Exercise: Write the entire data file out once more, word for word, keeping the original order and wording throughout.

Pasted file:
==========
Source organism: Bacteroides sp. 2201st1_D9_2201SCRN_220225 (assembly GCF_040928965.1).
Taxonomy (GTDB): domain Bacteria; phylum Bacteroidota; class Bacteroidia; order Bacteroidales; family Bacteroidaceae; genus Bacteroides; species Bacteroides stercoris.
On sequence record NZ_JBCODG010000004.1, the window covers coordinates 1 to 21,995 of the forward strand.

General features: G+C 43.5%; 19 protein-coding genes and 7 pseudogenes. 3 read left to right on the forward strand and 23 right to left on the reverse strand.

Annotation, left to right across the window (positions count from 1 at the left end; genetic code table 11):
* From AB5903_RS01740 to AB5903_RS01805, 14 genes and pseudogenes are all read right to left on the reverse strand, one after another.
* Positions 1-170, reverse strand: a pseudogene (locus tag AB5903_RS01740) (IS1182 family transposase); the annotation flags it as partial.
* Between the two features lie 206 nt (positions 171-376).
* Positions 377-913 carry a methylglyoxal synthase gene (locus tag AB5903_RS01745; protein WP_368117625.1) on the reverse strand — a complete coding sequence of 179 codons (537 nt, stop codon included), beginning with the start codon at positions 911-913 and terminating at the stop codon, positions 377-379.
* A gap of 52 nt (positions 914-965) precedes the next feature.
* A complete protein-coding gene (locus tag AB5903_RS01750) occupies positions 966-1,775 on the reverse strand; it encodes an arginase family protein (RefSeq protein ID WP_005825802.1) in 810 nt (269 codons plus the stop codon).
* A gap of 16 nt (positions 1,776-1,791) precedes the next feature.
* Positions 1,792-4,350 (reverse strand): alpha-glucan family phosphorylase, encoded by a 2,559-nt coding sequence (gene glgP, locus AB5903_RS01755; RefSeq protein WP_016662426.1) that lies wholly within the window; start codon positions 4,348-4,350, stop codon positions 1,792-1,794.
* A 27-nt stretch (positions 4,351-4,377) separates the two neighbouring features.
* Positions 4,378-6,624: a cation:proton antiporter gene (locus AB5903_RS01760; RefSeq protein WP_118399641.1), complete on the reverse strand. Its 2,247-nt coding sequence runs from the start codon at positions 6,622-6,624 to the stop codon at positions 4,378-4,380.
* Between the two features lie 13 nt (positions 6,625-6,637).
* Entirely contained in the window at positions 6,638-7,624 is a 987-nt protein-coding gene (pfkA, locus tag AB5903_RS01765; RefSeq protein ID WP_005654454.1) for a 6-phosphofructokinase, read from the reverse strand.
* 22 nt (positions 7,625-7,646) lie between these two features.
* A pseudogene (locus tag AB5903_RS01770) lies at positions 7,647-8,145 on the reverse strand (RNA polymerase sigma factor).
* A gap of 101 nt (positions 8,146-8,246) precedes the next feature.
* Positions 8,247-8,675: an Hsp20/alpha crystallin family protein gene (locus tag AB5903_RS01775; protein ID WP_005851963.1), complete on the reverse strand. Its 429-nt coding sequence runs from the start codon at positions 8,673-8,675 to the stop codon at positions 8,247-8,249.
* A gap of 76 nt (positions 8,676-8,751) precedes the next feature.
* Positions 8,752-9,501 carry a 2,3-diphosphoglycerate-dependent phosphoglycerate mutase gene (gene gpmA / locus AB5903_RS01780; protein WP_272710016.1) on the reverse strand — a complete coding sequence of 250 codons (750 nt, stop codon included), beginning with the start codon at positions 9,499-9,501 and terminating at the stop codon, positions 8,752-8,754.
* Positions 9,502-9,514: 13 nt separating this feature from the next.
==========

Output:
Source organism: Bacteroides sp. 2201st1_D9_2201SCRN_220225 (assembly GCF_040928965.1).
Taxonomy (GTDB): domain Bacteria; phylum Bacteroidota; class Bacteroidia; order Bacteroidales; family Bacteroidaceae; genus Bacteroides; species Bacteroides stercoris.
On sequence record NZ_JBCODG010000004.1, the window covers coordinates 1 to 21,995 of the forward strand.

General features: G+C 43.5%; 19 protein-coding genes and 7 pseudogenes. 3 read left to right on the forward strand and 23 right to left on the reverse strand.

Annotation, left to right across the window (positions count from 1 at the left end; genetic code table 11):
* From AB5903_RS01740 to AB5903_RS01805, 14 genes and pseudogenes are all read right to left on the reverse strand, one after another.
* Positions 1-170, reverse strand: a pseudogene (locus tag AB5903_RS01740) (IS1182 family transposase); the annotation flags it as partial.
* Between the two features lie 206 nt (positions 171-376).
* Positions 377-913 carry a methylglyoxal synthase gene (locus tag AB5903_RS01745; protein WP_368117625.1) on the reverse strand — a complete coding sequence of 179 codons (537 nt, stop codon included), beginning with the start codon at positions 911-913 and terminating at the stop codon, positions 377-379.
* A gap of 52 nt (positions 914-965) precedes the next feature.
* A complete protein-coding gene (locus tag AB5903_RS01750) occupies positions 966-1,775 on the reverse strand; it encodes an arginase family protein (RefSeq protein ID WP_005825802.1) in 810 nt (269 codons plus the stop codon).
* A gap of 16 nt (positions 1,776-1,791) precedes the next feature.
* Positions 1,792-4,350 (reverse strand): alpha-glucan family phosphorylase, encoded by a 2,559-nt coding sequence (gene glgP, locus AB5903_RS01755; RefSeq protein WP_016662426.1) that lies wholly within the window; start codon positions 4,348-4,350, stop codon positions 1,792-1,794.
* A 27-nt stretch (positions 4,351-4,377) separates the two neighbouring features.
* Positions 4,378-6,624: a cation:proton antiporter gene (locus AB5903_RS01760; RefSeq protein WP_118399641.1), complete on the reverse strand. Its 2,247-nt coding sequence runs from the start codon at positions 6,622-6,624 to the stop codon at positions 4,378-4,380.
* Between the two features lie 13 nt (positions 6,625-6,637).
* Entirely contained in the window at positions 6,638-7,624 is a 987-nt protein-coding gene (pfkA, locus tag AB5903_RS01765; RefSeq protein ID WP_005654454.1) for a 6-phosphofructokinase, read from the reverse strand.
* 22 nt (positions 7,625-7,646) lie between these two features.
* A pseudogene (locus tag AB5903_RS01770) lies at positions 7,647-8,145 on the reverse strand (RNA polymerase sigma factor).
* A gap of 101 nt (positions 8,146-8,246) precedes the next feature.
* Positions 8,247-8,675: an Hsp20/alpha crystallin family protein gene (locus tag AB5903_RS01775; protein ID WP_005851963.1), complete on the reverse strand. Its 429-nt coding sequence runs from the start codon at positions 8,673-8,675 to the stop codon at positions 8,247-8,249.
* A gap of 76 nt (positions 8,676-8,751) precedes the next feature.
* Positions 8,752-9,501 carry a 2,3-diphosphoglycerate-dependent phosphoglycerate mutase gene (gene gpmA / locus AB5903_RS01780; protein WP_272710016.1) on the reverse strand — a complete coding sequence of 250 codons (750 nt, stop codon included), beginning with the start codon at positions 9,499-9,501 and terminating at the stop codon, positions 8,752-8,754.
* Positions 9,502-9,514: 13 nt separating this feature from the next.